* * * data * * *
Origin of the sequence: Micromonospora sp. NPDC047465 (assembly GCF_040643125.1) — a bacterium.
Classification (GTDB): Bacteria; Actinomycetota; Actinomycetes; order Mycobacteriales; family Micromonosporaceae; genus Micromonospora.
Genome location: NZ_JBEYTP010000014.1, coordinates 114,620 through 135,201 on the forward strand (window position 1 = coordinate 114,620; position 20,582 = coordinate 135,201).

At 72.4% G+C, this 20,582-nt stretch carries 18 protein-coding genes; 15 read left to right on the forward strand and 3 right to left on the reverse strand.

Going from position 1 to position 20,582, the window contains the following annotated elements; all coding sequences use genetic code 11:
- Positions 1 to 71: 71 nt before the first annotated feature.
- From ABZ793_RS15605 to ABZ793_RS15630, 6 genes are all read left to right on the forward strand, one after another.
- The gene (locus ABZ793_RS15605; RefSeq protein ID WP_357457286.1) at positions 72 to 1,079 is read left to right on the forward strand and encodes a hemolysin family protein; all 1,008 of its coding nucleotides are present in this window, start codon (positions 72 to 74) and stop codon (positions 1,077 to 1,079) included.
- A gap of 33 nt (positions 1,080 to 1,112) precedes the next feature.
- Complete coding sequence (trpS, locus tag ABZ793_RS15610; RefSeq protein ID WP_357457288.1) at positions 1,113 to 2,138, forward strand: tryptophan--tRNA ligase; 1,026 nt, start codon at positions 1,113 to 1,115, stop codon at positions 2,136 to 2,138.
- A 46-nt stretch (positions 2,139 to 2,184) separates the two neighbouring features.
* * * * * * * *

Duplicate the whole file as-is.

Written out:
Origin of the sequence: Micromonospora sp. NPDC047465 (assembly GCF_040643125.1) — a bacterium.
Classification (GTDB): Bacteria; Actinomycetota; Actinomycetes; order Mycobacteriales; family Micromonosporaceae; genus Micromonospora.
Genome location: NZ_JBEYTP010000014.1, coordinates 114,620 through 135,201 on the forward strand (window position 1 = coordinate 114,620; position 20,582 = coordinate 135,201).

At 72.4% G+C, this 20,582-nt stretch carries 18 protein-coding genes; 15 read left to right on the forward strand and 3 right to left on the reverse strand.

Going from position 1 to position 20,582, the window contains the following annotated elements; all coding sequences use genetic code 11:
- Positions 1 to 71: 71 nt before the first annotated feature.
- From ABZ793_RS15605 to ABZ793_RS15630, 6 genes are all read left to right on the forward strand, one after another.
- The gene (locus ABZ793_RS15605; RefSeq protein ID WP_357457286.1) at positions 72 to 1,079 is read left to right on the forward strand and encodes a hemolysin family protein; all 1,008 of its coding nucleotides are present in this window, start codon (positions 72 to 74) and stop codon (positions 1,077 to 1,079) included.
- A gap of 33 nt (positions 1,080 to 1,112) precedes the next feature.
- Complete coding sequence (trpS, locus tag ABZ793_RS15610; RefSeq protein ID WP_357457288.1) at positions 1,113 to 2,138, forward strand: tryptophan--tRNA ligase; 1,026 nt, start codon at positions 1,113 to 1,115, stop codon at positions 2,136 to 2,138.
- A 46-nt stretch (positions 2,139 to 2,184) separates the two neighbouring features.